Email is the perfect channel for personalization and one that people expect to be very personal, very intimate, very meaningful. The importance of personalization in email marketing today is well known, but until now, it was very hard to do. We didn’t have big data; we didn’t have the processing power. We’re just starting to get there now in terms of the ability to really personalize messages for every individual at every time. Now that we do, email is going to stand out because of the ability to do that in a context where people are ready to receive it, whereas in other mediums—like digital media, push notifications, in-app environments and pre-roll video ads—they may not be.
VANBOSKIRK: Where data-driven email marketing gets overwhelming is when a marketer feels like they are supposed to be collecting everything. And many marketers do: They hoard data, and they become data-heavy but not necessarily insights-rich.
An email marketer might do well to collect all types of data, but they might find that one type is more useful in terms of the payout that they get from exploiting it. It might be easier for you to identify the particular data that will help you offer a message that can be really in line with what your customers need.
How does data-driven personalization of email marketing affect optimization and testing?
BENYO: Traditionally, optimization was about A/B testing, where you break everybody into two groups. But in the world of personalization, optimization takes on a completely different look, because now you’re almost optimizing for every consumer individually. Drawing too many conclusions from a group that’s too large is essentially a failure to leverage the technology that allows you to optimize at a much more granular level.
Instead, you want to try and manage the communication at an individual level or based on a very small group of individuals that have similar behavior patterns. People who make that leap find that they are able to get the overall impact of the email program to be a lot more effective. You have to rely on technology to do it, but it changes how you think about optimization because it’s no longer in big buckets, but rather, you’re optimizing for the individual.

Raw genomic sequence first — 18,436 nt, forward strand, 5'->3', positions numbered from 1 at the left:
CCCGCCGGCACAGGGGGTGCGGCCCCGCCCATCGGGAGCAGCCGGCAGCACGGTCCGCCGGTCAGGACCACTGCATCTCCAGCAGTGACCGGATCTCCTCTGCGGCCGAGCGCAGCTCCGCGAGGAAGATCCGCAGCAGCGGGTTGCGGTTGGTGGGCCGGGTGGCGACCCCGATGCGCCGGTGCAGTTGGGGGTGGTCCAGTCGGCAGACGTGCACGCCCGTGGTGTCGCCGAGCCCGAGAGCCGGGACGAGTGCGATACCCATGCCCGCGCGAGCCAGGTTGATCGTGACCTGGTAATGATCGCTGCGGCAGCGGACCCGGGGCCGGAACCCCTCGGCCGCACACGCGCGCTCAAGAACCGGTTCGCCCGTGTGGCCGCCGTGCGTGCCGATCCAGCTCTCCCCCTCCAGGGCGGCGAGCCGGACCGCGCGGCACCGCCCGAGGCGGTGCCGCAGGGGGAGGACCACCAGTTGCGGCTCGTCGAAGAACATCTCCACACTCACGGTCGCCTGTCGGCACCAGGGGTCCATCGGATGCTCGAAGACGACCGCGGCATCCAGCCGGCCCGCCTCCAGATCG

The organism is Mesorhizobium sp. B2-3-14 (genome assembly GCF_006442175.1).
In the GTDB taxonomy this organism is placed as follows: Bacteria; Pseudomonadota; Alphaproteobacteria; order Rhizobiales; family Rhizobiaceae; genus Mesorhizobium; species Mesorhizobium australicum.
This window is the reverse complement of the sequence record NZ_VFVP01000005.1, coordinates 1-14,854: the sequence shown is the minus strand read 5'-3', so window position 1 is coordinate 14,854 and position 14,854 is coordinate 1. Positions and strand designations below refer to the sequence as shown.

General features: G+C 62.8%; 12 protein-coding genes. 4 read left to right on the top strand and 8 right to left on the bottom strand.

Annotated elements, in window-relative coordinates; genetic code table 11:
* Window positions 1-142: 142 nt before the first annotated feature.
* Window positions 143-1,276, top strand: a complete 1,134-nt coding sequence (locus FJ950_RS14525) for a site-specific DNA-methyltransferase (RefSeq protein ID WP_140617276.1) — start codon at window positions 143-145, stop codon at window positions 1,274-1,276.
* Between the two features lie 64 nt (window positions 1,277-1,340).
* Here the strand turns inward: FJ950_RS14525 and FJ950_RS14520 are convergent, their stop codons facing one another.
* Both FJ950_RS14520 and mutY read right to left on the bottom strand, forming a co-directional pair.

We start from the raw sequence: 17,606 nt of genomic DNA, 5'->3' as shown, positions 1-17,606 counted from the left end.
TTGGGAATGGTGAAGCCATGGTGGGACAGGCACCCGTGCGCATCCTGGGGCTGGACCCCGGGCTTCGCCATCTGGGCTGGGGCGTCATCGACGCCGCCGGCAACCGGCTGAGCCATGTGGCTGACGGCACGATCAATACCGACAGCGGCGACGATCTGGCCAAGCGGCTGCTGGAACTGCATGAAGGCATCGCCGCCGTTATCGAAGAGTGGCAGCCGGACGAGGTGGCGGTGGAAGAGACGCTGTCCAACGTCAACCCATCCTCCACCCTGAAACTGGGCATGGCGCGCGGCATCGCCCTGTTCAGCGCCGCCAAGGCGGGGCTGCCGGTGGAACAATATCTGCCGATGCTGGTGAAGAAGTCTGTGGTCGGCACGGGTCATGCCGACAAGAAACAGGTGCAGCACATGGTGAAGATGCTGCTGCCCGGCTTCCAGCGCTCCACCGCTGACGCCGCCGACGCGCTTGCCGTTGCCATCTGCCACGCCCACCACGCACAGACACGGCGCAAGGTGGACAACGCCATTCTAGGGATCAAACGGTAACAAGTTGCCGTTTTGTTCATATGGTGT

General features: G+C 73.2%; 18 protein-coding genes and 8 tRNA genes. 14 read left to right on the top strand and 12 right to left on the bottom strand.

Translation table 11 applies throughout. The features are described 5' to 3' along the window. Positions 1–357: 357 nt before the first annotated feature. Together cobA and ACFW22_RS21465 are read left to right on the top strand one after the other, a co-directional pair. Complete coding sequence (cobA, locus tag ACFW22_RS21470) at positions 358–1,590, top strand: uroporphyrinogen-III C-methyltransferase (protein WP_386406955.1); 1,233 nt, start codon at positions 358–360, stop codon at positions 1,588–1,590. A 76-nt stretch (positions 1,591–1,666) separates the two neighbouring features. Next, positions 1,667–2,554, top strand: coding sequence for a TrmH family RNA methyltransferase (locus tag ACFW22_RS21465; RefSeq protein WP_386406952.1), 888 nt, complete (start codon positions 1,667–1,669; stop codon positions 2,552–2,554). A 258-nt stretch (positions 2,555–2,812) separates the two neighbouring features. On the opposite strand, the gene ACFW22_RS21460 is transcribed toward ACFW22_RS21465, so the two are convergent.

VANBOSKIRK: Marketers should balance business goals with user need as they’re making optimization and trade-off decisions, so they’re not just trying to send out communications that will give in to customer whims. For example, you could look at what kind of communication gets the best customer response from the customers that you care the most about, based on margin and revenue expectations.
Adapted from an audio interview with Benyo and VanBoskirk. Listen to the full interview.
Core Insight: Taking the long view on email can produce lasting results. Look at email metrics over time to determine how messaging is influencing customer behavior. Understanding how email drives actions over a longer period ensures you’re focusing on relationship building rather than one-time, instant results.
Oded Benyo, president of messaging and international offerings at Epsilon, is responsible for driving growth across Epsilon’s industry-leading Epsilon PeopleCloud Messaging business, which is focused on creating personal email conversations between brands and their customers to drive performance. He also oversees Epsilon’s international growth, adapting the company’s offerings to local markets and ensuring support for customers in their home countries.
Shar VanBoskirk, vice president and principal analyst at Forrester, helps CMOs lead customer-obsessed strategies at their firms while also transforming their marketing functions to deliver brand experiences that are relevant to empowered customers. Her research focuses on marketing strategy, budgets, staffing, organization and creating an operating model for customer obsession.
Main image credit: Illustration by Caleb Fox; Source imagery: DamienArt/Shutterstock
Secondary image credit: Andis Rea/Shutterstock